Causes and Symptoms of Multiple Myeloma: Signs of multiple myeloma can vary from person to person. Early in the disease, the condition may not cause any symptoms. It occurs when the genetic material is damaged during the development of B-cell
The specific cause of Multiple myeloma is not yet known. It occurs when the genetic material is damaged during the development of B-cell from stem cells. The bone marrow present in bones is rich in stem cells, which are responsible for the production of white blood cells (produce antibodies), red blood cells (oxygen carriers) and plasma cells (responsible for clotting).
[Read: What is Multiple Myeloma?]
B-cells are a particular type of white blood cells that divide and increase to fight when a foreign body like bacteria is detected in the body. During multiple myeloma the b-cells multiply at an uncontrollable rate and thus get stored in the bone marrow, causing lesions and hypercalcemia (high calcium levels).
Some of the associations identified with multiple myeloma are:
- immune system: when the immune system in older individuals is unable to detect the presence of cancer cells easily, multiple myeloma can occur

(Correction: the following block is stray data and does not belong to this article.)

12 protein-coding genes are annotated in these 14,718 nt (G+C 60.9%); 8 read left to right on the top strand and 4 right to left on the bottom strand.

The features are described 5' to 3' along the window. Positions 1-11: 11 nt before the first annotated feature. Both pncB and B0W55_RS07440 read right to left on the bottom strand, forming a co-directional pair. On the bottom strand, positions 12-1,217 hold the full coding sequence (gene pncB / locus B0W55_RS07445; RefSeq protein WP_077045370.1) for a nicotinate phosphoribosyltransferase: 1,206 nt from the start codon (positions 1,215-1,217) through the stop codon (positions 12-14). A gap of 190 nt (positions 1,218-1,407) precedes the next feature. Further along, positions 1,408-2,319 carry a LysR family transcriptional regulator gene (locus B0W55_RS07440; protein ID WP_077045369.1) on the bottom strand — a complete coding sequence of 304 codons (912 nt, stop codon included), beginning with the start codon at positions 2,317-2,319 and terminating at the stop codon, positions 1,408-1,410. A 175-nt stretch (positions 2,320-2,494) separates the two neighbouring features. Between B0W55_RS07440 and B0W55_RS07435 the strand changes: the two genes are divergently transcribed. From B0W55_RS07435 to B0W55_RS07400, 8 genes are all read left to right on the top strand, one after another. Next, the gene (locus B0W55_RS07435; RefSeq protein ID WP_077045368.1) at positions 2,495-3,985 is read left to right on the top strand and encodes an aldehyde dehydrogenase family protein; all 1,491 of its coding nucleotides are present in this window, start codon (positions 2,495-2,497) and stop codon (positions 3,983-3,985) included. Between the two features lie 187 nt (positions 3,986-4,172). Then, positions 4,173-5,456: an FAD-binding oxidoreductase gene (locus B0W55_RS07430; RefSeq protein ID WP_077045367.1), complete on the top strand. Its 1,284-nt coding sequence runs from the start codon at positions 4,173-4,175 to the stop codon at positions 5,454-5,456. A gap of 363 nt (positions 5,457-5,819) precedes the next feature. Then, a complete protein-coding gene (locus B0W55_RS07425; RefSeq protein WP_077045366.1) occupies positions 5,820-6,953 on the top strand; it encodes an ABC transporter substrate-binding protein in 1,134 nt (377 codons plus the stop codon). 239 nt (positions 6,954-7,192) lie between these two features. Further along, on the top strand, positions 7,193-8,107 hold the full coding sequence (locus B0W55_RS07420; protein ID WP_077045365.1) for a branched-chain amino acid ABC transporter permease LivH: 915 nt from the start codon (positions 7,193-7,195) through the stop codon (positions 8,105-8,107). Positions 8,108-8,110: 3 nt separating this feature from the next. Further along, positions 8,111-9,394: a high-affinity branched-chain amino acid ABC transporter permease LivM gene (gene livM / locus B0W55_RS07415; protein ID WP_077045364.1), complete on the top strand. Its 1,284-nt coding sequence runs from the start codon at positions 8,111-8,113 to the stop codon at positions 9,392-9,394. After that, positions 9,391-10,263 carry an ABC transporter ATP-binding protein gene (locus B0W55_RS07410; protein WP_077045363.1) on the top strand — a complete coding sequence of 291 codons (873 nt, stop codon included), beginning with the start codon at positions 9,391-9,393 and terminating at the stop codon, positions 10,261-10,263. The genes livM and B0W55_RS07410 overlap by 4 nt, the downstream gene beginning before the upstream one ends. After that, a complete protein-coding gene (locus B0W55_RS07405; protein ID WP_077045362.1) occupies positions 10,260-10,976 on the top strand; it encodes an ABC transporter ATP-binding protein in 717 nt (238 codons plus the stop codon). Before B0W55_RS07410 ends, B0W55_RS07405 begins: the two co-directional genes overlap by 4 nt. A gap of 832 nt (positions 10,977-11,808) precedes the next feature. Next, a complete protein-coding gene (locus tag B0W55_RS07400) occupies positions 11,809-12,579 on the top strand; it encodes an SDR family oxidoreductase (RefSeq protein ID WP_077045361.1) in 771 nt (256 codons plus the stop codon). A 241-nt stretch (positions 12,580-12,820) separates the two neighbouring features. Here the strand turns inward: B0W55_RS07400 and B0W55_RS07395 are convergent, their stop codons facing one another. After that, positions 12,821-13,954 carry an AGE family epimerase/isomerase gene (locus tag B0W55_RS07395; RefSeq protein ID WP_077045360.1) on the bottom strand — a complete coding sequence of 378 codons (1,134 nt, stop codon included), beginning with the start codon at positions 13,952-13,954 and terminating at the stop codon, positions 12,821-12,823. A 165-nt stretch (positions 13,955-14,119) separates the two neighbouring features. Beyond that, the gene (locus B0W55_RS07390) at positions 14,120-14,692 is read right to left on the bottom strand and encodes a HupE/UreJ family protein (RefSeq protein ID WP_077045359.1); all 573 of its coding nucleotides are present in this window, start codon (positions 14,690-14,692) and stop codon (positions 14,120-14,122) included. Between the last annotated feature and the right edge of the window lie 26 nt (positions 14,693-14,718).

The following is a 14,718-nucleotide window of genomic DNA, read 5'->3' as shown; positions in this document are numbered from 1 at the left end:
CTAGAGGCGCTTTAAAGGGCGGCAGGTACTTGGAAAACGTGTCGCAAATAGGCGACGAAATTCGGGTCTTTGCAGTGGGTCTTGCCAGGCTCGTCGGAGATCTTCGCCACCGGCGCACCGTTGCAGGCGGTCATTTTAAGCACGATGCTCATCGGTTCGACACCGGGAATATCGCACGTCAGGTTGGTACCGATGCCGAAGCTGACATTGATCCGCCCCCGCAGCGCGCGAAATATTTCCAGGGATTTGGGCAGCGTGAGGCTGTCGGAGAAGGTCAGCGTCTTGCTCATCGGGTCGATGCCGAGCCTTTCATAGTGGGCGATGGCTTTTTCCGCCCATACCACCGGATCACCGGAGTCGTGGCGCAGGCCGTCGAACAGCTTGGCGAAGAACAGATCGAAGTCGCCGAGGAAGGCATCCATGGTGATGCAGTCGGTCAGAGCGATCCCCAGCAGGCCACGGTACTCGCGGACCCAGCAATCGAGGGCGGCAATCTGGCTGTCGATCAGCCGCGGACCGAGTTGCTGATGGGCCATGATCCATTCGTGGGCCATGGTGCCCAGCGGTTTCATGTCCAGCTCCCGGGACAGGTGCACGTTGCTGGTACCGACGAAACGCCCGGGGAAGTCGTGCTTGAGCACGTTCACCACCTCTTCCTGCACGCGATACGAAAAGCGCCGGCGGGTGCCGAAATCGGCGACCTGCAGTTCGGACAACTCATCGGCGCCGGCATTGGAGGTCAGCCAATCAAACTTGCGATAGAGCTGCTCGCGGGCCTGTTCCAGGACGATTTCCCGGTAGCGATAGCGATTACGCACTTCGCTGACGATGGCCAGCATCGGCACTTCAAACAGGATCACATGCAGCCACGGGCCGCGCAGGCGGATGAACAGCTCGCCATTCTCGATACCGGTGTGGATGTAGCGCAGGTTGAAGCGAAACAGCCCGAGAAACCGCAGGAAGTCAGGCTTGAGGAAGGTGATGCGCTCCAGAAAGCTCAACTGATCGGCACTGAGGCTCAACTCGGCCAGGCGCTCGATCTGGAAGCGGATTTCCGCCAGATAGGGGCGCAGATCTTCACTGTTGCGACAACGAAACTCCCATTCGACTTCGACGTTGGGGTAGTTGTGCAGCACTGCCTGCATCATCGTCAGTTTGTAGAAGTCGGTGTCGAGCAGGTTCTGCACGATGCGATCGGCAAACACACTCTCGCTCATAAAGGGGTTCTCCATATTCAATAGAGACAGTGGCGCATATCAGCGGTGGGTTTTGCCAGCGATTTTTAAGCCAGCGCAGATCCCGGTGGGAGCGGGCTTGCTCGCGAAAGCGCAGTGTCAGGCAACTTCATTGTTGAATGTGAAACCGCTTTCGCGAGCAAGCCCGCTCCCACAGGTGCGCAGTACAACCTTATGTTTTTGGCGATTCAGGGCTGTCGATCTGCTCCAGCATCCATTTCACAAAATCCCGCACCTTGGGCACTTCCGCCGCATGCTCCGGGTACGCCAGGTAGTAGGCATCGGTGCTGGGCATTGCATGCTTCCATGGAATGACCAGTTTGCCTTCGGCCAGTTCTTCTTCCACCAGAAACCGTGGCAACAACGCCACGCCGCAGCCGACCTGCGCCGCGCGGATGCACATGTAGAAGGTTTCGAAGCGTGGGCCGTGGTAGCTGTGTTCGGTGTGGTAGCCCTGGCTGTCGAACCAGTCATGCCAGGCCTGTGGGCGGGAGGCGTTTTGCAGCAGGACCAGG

- hereditary factors: A family history of multiple myeloma is often associated with higher chances for it to reoccur. Also some ethnic groups are more susceptible to multiple myeloma than others.
- occupational factors: A large number of multiple myeloma cases have been recorded among individuals working with wood, leather, plastics, heavy metals and petroleum industries
- long term exposure to harmful material: people working in a radiation or x-ray lab are also more likely to get multiple myeloma
- Radiation exposure: Long exposure to radiations can damage healthy cells thus reducing the immunity which can then lead to multiple myeloma.
Some early signs of multiple myeloma are when an individual starts getting easily fatigued, or when the bones fracture often or become brittle or when the back and ribs hurt continuously. Due to the collection of a large number of plasma cells in the marrow, the bones sometimes collapse. The calcium from these damaged bones enters the blood stream causing an illness called Hypercalcemia, which makes an individual feel extremely thirsty, easily tired; may lead to constipation and even kidney failure. Hyperviscosity (large portions of M-protein in the blood fluid) and Cryoglobulinemia (proteins in the blood forms particles under cold conditions causing blockages in blood vessels) are two of the many illnesses that a multiple myeloma patient is highly susceptible to.
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